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Fears hyped over US steel tariffs

8 June 2018

Blast Furnace Number 5 at Port Talbot, South Wales. Photo Grubb/Wikipedia.

There’s a particular kind of political dishonesty practised by Remain-backing MPs from Leave-voting constituencies. Any problem at all is exaggerated and then laid at the foot of Brexit. One of the latest examples comes from Stephen Kinnock, MP for Aberavon, which voted 60.1 per cent for Leave.

Kinnock, whose constituency includes steel town Port Talbot, was one of the first to express his horror at Trump’s decision to impose a 25 per cent tariff on imported steels. He claims that 42,000 British jobs have been thrown into the balance, with five of Britain’s “big-six” steel-makers – Tata, British Steel, Liberty, Sheffield Forgemasters and Outokumpu –likely to be hit hard. 


Brexit, Kinnock claims, will inhibit our ability to respond in concert with our European partners – conveniently forgetting that imports of steel and associated finished manufactured goods from the EU have had a profound and detrimental effect on the industry in this country, dwarfing the effect of import penetration from China or anywhere else.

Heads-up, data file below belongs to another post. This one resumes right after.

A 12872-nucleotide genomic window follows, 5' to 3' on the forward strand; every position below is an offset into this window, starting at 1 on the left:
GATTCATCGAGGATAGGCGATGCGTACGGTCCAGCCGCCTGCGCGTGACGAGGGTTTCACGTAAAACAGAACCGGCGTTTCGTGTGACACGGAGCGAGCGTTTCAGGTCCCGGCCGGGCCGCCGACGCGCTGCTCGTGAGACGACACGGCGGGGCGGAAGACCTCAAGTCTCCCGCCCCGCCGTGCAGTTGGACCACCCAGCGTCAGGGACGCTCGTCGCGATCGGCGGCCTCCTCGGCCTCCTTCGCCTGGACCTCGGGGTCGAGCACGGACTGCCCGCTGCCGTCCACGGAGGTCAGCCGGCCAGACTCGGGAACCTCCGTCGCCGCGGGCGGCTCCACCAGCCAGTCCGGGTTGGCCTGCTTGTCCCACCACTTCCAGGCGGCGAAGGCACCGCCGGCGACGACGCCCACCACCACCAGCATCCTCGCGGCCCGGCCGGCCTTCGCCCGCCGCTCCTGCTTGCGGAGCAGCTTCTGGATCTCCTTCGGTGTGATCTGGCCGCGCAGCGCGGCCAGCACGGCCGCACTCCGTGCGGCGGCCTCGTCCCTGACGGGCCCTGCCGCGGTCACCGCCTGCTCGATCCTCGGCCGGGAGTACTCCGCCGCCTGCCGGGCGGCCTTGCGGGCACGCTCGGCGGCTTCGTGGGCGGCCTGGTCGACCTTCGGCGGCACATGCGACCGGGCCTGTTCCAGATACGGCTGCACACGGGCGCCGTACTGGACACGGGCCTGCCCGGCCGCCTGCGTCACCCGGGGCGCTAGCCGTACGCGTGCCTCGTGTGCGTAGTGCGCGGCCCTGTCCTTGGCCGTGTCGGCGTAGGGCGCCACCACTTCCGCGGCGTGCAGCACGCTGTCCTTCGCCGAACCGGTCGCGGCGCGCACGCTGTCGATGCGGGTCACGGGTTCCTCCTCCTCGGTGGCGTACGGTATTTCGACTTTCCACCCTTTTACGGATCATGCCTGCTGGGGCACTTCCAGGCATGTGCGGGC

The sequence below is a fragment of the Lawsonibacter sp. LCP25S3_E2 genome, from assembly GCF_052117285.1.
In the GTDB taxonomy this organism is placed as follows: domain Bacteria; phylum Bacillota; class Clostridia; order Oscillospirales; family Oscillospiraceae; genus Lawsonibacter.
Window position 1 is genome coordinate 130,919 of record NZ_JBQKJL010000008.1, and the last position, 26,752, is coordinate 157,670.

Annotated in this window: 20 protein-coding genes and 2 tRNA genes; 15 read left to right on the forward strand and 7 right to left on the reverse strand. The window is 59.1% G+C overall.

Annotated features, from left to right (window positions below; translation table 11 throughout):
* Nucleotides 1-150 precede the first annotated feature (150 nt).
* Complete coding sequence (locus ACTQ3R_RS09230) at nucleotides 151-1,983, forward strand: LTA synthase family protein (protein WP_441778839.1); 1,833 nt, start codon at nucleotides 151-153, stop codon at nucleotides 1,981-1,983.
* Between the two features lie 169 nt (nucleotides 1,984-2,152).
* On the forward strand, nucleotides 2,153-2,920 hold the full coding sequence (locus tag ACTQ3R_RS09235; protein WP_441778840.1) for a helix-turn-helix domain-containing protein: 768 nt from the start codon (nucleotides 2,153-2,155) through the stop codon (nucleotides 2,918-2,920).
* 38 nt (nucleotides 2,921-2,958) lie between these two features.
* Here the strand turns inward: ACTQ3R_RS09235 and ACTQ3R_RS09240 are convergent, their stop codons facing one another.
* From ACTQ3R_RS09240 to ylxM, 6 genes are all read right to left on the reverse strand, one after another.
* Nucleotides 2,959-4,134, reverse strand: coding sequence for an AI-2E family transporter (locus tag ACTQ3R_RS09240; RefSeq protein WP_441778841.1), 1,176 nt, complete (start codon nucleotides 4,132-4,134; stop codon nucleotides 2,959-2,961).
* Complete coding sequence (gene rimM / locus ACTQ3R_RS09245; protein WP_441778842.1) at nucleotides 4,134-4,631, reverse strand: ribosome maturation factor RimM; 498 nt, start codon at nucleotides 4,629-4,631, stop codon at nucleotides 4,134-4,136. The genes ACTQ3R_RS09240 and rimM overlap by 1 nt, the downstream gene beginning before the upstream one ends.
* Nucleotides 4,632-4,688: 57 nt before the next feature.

To put the proposed tariff into perspective, Britain exports around 350,000 tons of steel a year to the US. That’s less than 7 per cent of total annual production, and worth around £350 million. 

The items – wide-strip, battery quality components, hot-rolled materials and packaging steels – are highly specialised, and not currently available from US steelmakers. Because of this, the products are specifically commissioned from British plants to support a number of leading-edge technology joint venture programmes including Dreadnought class and Columbia class submarines for the British and US Navy’s respectively. 


EU exports to the US, on the other hand, are valued at around £6 billion a year and comprise an inventory that US steelmakers could easily replicate. Hence the fury in Brussels.

Europe is the problem here, not the solution. An independent Britain would be in a far stronger position to work collaboratively with its US customers on bespoke contracts based on consensus and agreed product exclusions where mutual benefit is clearly demonstrable.